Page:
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Queens Chronicle

17th Annual Celebration of Queens THEY FLY THEIR FLAGS PROUDLY

Its atmosphere, history and patriotism make Maspeth truly American

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Posted: Wednesday, June 18, 2014 10:30 am | Updated: 10:58 am, Wed Jun 18, 2014.

The colorful mural on the side of Maspeth Federal Savings bank at the intersection of Grand Avenue and 69th Street proudly proclaims “Maspeth is America.”

Few things are more American than a grandiose painting of a bald eagle soaring alongside Old Glory, just like few neighborhoods in the entire country have more history than Maspeth does.

Long before Maspeth became the first English settlement in the future Queens County in 1642, the area was known as Mespet, named after the Mespeatches, a Native American tribe that occupied the area.

Armed conflicts with the Mespeatches tribe forced many settlers to flee to what is now Elmhurst in 1643. But the area’s access to prime waterways such as Newtown Creek and the East River proved too attractive for some of the original English settlers, who returned for good nine years later, in 1652.

Fast forward 362 years and today’s inhabitants of Maspeth are just as stubborn when it comes to staying put.

It’s that feeling of community and togetherness emblematic to small towns that attracts families to the area, community activist and state Assembly candidate Dmytro Fedkowskyj says.

So why would anyone ever want to leave?

“You get a sense of knowing your neighbors in Maspeth. That’s important because you live on the same block, your kids play together and they go to the same schools,” Fedkowskyj said. “You feel comfortable leaving your windows open. And having an abundance of two- and three-family homes allows for other families to move in and enjoy it too.”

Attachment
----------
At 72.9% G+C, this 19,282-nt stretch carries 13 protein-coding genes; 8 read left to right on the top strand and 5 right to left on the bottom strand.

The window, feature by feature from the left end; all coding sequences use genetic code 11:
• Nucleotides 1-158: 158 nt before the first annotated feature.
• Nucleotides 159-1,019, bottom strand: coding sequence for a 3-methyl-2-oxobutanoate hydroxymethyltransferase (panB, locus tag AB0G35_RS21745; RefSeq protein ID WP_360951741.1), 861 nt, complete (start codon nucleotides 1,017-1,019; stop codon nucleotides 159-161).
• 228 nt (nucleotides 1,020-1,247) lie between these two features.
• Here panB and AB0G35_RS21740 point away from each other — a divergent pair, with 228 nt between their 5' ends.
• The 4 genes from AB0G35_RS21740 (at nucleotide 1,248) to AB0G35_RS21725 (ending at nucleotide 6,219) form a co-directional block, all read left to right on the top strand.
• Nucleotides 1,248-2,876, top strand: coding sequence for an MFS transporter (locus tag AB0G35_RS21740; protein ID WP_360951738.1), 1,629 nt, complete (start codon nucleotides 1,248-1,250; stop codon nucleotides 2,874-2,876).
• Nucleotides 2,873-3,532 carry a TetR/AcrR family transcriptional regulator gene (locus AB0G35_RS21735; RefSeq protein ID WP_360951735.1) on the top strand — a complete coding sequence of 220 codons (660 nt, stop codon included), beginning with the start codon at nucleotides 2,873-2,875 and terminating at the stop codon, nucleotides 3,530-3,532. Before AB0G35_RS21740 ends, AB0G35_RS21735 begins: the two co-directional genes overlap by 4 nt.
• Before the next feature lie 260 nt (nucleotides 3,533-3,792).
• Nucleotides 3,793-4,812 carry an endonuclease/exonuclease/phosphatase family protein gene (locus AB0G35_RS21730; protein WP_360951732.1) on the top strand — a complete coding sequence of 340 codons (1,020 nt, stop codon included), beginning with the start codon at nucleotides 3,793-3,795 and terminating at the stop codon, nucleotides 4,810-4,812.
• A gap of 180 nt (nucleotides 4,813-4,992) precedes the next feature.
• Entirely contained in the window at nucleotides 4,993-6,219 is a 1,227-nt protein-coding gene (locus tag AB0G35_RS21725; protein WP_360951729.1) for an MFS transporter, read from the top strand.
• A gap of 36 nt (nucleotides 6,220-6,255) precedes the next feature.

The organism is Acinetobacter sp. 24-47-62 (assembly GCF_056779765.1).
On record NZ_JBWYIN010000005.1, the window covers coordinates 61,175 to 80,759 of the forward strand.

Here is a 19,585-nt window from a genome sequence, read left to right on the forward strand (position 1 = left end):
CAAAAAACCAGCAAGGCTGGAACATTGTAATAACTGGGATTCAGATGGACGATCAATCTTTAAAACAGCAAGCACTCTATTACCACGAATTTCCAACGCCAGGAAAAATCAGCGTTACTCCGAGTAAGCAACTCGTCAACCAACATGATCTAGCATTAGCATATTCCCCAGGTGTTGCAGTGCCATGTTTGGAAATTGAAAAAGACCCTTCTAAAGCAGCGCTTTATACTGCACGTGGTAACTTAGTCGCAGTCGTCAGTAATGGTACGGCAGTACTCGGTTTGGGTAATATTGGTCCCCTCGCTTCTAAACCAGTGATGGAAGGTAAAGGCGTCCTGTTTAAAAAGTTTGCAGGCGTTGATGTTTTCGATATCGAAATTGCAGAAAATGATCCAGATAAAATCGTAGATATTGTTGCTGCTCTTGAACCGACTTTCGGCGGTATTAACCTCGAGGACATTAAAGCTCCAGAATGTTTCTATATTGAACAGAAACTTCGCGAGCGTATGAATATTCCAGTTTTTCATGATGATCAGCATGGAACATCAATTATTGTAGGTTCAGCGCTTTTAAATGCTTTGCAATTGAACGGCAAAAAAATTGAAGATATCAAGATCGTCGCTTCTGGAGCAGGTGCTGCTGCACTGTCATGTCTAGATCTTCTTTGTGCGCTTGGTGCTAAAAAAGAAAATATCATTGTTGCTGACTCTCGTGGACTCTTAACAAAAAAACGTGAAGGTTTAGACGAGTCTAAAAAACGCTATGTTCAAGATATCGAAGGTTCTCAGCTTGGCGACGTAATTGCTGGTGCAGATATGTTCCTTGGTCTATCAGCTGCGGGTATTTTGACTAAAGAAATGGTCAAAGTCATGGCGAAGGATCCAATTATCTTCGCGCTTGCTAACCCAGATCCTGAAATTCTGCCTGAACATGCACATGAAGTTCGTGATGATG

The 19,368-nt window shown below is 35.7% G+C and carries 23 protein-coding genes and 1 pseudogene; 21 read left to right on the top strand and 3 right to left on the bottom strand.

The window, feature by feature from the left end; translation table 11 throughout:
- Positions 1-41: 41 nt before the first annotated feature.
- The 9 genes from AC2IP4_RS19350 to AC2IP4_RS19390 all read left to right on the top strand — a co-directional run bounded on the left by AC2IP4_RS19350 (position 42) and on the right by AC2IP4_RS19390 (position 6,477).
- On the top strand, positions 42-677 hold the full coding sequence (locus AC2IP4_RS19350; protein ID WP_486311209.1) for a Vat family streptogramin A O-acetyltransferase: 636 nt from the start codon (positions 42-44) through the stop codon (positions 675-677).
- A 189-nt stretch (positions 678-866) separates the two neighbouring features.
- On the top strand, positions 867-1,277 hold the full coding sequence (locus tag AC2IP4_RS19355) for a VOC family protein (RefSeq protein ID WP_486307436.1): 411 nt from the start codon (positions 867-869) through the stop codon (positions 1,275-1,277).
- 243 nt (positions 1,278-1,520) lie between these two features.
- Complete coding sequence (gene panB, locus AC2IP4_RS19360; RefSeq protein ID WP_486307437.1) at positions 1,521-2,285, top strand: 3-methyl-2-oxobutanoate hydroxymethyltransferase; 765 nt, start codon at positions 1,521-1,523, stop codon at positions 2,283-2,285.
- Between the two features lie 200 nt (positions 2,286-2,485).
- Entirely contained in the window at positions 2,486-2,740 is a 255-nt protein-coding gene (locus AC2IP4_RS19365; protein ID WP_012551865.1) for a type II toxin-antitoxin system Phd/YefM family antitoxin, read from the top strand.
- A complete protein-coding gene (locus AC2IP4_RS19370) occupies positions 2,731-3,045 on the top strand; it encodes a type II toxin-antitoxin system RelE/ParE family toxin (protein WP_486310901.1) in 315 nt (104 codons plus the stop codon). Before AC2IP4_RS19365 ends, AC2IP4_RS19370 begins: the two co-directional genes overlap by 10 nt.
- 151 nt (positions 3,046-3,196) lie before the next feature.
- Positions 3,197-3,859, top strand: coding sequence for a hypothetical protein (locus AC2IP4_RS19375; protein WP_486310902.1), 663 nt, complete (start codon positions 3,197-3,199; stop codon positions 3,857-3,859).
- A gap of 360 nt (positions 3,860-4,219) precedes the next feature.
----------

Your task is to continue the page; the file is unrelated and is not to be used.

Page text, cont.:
About 35,000 people live in the middle-class, commercial-centric western Queens community, and numerous nationalities are represented.

Families of German, Eastern European, Italian, Polish and Irish descent, among others, all call Maspeth home.

Regardless of where your family had come from, Fedkowskyj remembers the jovial place Maspeth was for the neighborhood children years ago.

“We had restaurants, local pizzarias and even a bowling alley where Stop & Shop on Grand Avenue is now,” he said. “Saturday mornings, we used to get up and go to the bowling alley with our friends. We’d play in the arcade and then bowl before going home.”

Longtime Community Board 5 Chairman Vincent Arcuri knows the area today as somewhere loaded with great family-owned shops you can freely walk to and from.

“In Maspeth, you have a restaurant depot,” Arcuri said. “There are various local fish markets too, and you can walk eveywhere.”

While the bowling alley may be gone, Maspeth is still family-friendly, in part because of its close proximity and relationship with the surrounding areas.

The sprawling Juniper Valley Park, located just over the border in Middle Village, is enjoyed by hundreds of children from all around the immediate area, including Maspeth, every year. Numerous sports leagues for both children and adults hold practices and games there, with the park’s playgrounds allowing those children too young for athletic competition the ability to enjoy themselves.